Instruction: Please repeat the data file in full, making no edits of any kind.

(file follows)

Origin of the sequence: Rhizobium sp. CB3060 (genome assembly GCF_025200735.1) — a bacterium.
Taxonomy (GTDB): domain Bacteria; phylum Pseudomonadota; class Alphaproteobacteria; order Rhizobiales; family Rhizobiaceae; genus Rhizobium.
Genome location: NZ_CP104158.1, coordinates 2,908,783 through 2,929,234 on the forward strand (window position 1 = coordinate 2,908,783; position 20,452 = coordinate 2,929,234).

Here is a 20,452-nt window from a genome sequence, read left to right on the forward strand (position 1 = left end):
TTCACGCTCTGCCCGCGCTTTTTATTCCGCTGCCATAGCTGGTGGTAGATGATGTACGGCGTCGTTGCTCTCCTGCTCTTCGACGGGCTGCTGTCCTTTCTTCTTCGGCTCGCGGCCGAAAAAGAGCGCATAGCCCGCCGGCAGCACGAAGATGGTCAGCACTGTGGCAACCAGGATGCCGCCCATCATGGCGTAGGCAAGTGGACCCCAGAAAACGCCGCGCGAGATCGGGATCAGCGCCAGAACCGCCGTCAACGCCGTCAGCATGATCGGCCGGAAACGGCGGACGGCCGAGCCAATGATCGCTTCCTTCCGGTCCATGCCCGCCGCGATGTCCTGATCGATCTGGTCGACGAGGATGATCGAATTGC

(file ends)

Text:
Origin of the sequence: Rhizobium sp. CB3060 (genome assembly GCF_025200735.1) — a bacterium.
Taxonomy (GTDB): domain Bacteria; phylum Pseudomonadota; class Alphaproteobacteria; order Rhizobiales; family Rhizobiaceae; genus Rhizobium.
Genome location: NZ_CP104158.1, coordinates 2,908,783 through 2,929,234 on the forward strand (window position 1 = coordinate 2,908,783; position 20,452 = coordinate 2,929,234).

Here is a 20,452-nt window from a genome sequence, read left to right on the forward strand (position 1 = left end):
TTCACGCTCTGCCCGCGCTTTTTATTCCGCTGCCATAGCTGGTGGTAGATGATGTACGGCGTCGTTGCTCTCCTGCTCTTCGACGGGCTGCTGTCCTTTCTTCTTCGGCTCGCGGCCGAAAAAGAGCGCATAGCCCGCCGGCAGCACGAAGATGGTCAGCACTGTGGCAACCAGGATGCCGCCCATCATGGCGTAGGCAAGTGGACCCCAGAAAACGCCGCGCGAGATCGGGATCAGCGCCAGAACCGCCGTCAACGCCGTCAGCATGATCGGCCGGAAACGGCGGACGGCCGAGCCAATGATCGCTTCCTTCCGGTCCATGCCCGCCGCGATGTCCTGATCGATCTGGTCGACGAGGATGATCGAATTGC